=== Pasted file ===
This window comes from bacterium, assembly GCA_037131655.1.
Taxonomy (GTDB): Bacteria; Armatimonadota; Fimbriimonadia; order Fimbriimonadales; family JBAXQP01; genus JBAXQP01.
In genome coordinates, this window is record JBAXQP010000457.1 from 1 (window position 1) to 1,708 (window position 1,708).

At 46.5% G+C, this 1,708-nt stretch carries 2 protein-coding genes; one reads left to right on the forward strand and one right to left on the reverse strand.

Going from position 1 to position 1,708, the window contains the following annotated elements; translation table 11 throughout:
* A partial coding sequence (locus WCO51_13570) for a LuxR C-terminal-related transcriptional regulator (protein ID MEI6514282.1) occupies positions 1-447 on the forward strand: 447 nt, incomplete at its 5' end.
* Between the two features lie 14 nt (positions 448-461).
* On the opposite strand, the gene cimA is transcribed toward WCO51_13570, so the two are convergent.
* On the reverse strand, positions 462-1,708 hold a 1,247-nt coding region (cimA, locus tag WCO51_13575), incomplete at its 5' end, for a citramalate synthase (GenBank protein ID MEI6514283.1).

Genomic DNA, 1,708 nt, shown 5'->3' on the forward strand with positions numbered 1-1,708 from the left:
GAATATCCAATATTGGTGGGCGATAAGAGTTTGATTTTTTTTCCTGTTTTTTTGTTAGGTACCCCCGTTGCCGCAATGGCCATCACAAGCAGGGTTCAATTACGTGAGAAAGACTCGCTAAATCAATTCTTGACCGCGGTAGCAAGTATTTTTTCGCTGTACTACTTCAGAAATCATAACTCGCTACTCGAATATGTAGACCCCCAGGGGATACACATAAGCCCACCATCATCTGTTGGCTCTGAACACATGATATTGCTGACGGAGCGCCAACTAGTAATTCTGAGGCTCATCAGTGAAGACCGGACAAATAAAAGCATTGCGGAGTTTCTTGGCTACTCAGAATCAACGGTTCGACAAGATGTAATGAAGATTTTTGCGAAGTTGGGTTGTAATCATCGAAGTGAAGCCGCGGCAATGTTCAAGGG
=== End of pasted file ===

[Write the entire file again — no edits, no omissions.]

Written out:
This window comes from bacterium, assembly GCA_037131655.1.
Taxonomy (GTDB): Bacteria; Armatimonadota; Fimbriimonadia; order Fimbriimonadales; family JBAXQP01; genus JBAXQP01.
In genome coordinates, this window is record JBAXQP010000457.1 from 1 (window position 1) to 1,708 (window position 1,708).

At 46.5% G+C, this 1,708-nt stretch carries 2 protein-coding genes; one reads left to right on the forward strand and one right to left on the reverse strand.

Going from position 1 to position 1,708, the window contains the following annotated elements; translation table 11 throughout:
* A partial coding sequence (locus WCO51_13570) for a LuxR C-terminal-related transcriptional regulator (protein ID MEI6514282.1) occupies positions 1-447 on the forward strand: 447 nt, incomplete at its 5' end.
* Between the two features lie 14 nt (positions 448-461).
* On the opposite strand, the gene cimA is transcribed toward WCO51_13570, so the two are convergent.
* On the reverse strand, positions 462-1,708 hold a 1,247-nt coding region (cimA, locus tag WCO51_13575), incomplete at its 5' end, for a citramalate synthase (GenBank protein ID MEI6514283.1).

Genomic DNA, 1,708 nt, shown 5'->3' on the forward strand with positions numbered 1-1,708 from the left:
GAATATCCAATATTGGTGGGCGATAAGAGTTTGATTTTTTTTCCTGTTTTTTTGTTAGGTACCCCCGTTGCCGCAATGGCCATCACAAGCAGGGTTCAATTACGTGAGAAAGACTCGCTAAATCAATTCTTGACCGCGGTAGCAAGTATTTTTTCGCTGTACTACTTCAGAAATCATAACTCGCTACTCGAATATGTAGACCCCCAGGGGATACACATAAGCCCACCATCATCTGTTGGCTCTGAACACATGATATTGCTGACGGAGCGCCAACTAGTAATTCTGAGGCTCATCAGTGAAGACCGGACAAATAAAAGCATTGCGGAGTTTCTTGGCTACTCAGAATCAACGGTTCGACAAGATGTAATGAAGATTTTTGCGAAGTTGGGTTGTAATCATCGAAGTGAAGCCGCGGCAATGTTCAAGGG